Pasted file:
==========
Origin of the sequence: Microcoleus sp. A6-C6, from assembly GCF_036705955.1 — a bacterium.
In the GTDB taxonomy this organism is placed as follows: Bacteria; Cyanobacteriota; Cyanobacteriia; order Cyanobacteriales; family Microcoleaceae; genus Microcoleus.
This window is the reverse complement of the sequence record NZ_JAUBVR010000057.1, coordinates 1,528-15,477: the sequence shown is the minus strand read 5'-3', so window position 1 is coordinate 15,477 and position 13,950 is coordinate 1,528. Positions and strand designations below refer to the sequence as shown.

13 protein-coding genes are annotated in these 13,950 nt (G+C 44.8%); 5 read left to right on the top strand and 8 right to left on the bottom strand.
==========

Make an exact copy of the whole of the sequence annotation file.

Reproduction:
Origin of the sequence: Microcoleus sp. A6-C6, from assembly GCF_036705955.1 — a bacterium.
In the GTDB taxonomy this organism is placed as follows: Bacteria; Cyanobacteriota; Cyanobacteriia; order Cyanobacteriales; family Microcoleaceae; genus Microcoleus.
This window is the reverse complement of the sequence record NZ_JAUBVR010000057.1, coordinates 1,528-15,477: the sequence shown is the minus strand read 5'-3', so window position 1 is coordinate 15,477 and position 13,950 is coordinate 1,528. Positions and strand designations below refer to the sequence as shown.

13 protein-coding genes are annotated in these 13,950 nt (G+C 44.8%); 5 read left to right on the top strand and 8 right to left on the bottom strand.